Severe COVID-19 infection enhanced specific molecular pathways associated with brain aging and cognitive decline, according to study findings published online preprint in medRxiv.

After obtaining consent from next-of-kin, researchers at Brigham and Women’s Hospital in Boston, Massachusetts conducted 54 postmortem autopsies between September 1, 2020 to December 31, 2020.

They obtained brain tissue samples from 22 individuals aged 23 to 84 years who died following complications due to polymerase chain reaction (PCR)-confirmed COVID-19 infections (21 severe infections and 1 asymptomatic infection). Most individuals in the COVID-infected postmortem group had no history of neurological or psychiatric disorders, except 2 people (1 with epilepsy and 1 with Alzheimer disease [AD]).

For comparison, the researchers also obtained brain tissue samples from 22, age- and sex-matched control individuals who were not infected with COVID-19, 1 uninfected person with AD, and 9 uninfected individuals with history of intensive care unit (ICU) or ventilator treatment.

We found striking similarities between individuals with COVID-19 and aged individuals …

They studied frontal cortex tissue samples from these 54 individuals using whole-transcriptome analysis with total RNA-sequencing. Upon analysis, the researchers noticed that results from the individuals with severe COVID-19 infections were segregated away from the control individuals. Outliers included the infected, asymptomatic person and the infected individual with epilepsy.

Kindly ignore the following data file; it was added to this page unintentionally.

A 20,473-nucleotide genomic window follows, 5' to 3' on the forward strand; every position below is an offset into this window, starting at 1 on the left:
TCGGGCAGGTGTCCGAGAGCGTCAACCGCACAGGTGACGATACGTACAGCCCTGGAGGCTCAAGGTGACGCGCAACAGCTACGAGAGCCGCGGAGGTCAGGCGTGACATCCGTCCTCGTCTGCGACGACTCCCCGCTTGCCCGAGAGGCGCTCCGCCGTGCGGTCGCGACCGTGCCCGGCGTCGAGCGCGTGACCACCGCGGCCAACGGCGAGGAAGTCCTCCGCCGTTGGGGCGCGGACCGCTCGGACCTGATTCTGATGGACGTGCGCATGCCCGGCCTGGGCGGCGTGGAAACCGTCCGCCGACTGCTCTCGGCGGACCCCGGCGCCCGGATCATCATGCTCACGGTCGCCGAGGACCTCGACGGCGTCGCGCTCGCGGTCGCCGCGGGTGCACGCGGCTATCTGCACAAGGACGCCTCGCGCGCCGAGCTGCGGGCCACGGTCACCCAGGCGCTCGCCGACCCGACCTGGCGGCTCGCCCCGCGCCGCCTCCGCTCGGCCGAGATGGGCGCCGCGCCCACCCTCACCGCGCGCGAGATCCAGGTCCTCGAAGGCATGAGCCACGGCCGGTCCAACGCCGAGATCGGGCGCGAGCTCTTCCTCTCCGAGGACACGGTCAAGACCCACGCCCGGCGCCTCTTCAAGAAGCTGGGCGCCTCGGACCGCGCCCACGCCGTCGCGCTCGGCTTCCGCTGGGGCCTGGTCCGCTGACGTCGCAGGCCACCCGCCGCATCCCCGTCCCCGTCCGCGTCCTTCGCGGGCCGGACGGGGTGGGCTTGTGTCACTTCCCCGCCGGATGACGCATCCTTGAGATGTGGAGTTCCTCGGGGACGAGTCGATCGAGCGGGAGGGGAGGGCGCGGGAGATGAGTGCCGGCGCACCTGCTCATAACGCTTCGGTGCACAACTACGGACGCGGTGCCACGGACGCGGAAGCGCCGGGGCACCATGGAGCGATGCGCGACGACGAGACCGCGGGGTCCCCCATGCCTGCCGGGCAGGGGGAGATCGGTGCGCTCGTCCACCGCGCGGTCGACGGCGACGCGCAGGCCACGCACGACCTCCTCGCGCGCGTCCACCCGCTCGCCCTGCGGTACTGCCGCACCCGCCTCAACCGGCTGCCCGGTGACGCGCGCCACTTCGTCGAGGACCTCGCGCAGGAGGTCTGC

Comparison between individuals infected with COVID-19 and control individuals note infected revealed differential expression of 6993 genes with 3330 upregulated and 3663 downregulated genes. In particular, those infected with COVID-19 exhibited upregulated S100A8 and S100A9 genes which encode calprotectin, a circulating blood biomarker that distinguishes severe from mild COVID-19 infection.

The researchers also noted that severe COVID-19 infection promoted molecular pathways associated with aging of the human brain, including positive enrichment of immune-related pathways and negative enrichment of synaptic activity, cognition, and memory pathways.

Severe COVID-19 infection correlated significantly with changes in pathways responsible for cellular response to DNA damage, mitochondrial function, calcium homeostasis, vesicular transport, insulin signaling and secretion, and regulation of responses to stress (including oxidative stress). These biological pathways are also known to change due to natural aging in the brain.

Overall, the researchers’ findings suggest that COVID-19 is associated with the molecular signatures of brain aging. The researchers acknowledged that their findings also highlight the importance of neurological follow-up among individuals who have recovered from the virus.

They concluded, “We found striking similarities between individuals with COVID-19 and aged individuals: genes upregulated in aging were upregulated in severe COVID-19; likewise, genes downregulated in aging were also downregulated in severe COVID-19.”

Study limitations include variability of illness duration, imperfect quality of brain tissue samples in several cases, and problems with specificity of findings due to COVID-19.

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